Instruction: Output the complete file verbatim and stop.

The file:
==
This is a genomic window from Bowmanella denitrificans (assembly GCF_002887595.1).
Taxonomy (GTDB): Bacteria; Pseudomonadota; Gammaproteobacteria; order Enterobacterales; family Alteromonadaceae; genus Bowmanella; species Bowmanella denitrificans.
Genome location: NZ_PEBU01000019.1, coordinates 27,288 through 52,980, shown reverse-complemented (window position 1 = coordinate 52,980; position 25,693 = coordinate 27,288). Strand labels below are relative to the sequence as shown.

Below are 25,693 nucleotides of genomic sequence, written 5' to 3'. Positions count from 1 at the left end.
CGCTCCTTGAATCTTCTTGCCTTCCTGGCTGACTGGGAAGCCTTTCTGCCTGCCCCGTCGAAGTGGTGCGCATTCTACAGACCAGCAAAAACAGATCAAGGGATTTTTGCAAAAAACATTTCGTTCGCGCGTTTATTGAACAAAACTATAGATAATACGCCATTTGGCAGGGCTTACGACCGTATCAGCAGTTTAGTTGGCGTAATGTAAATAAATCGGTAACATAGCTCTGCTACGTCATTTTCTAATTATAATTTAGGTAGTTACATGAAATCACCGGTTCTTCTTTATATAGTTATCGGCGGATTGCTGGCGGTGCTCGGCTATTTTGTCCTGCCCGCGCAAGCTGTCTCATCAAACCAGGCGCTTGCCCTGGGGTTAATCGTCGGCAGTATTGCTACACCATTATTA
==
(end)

This is a genomic window from Bowmanella denitrificans (assembly GCF_002887595.1).
Taxonomy (GTDB): Bacteria; Pseudomonadota; Gammaproteobacteria; order Enterobacterales; family Alteromonadaceae; genus Bowmanella; species Bowmanella denitrificans.
Genome location: NZ_PEBU01000019.1, coordinates 27,288 through 52,980, shown reverse-complemented (window position 1 = coordinate 52,980; position 25,693 = coordinate 27,288). Strand labels below are relative to the sequence as shown.

Below are 25,693 nucleotides of genomic sequence, written 5' to 3'. Positions count from 1 at the left end.
CGCTCCTTGAATCTTCTTGCCTTCCTGGCTGACTGGGAAGCCTTTCTGCCTGCCCCGTCGAAGTGGTGCGCATTCTACAGACCAGCAAAAACAGATCAAGGGATTTTTGCAAAAAACATTTCGTTCGCGCGTTTATTGAACAAAACTATAGATAATACGCCATTTGGCAGGGCTTACGACCGTATCAGCAGTTTAGTTGGCGTAATGTAAATAAATCGGTAACATAGCTCTGCTACGTCATTTTCTAATTATAATTTAGGTAGTTACATGAAATCACCGGTTCTTCTTTATATAGTTATCGGCGGATTGCTGGCGGTGCTCGGCTATTTTGTCCTGCCCGCGCAAGCTGTCTCATCAAACCAGGCGCTTGCCCTGGGGTTAATCGTCGGCAGTATTGCTACACCATTATTA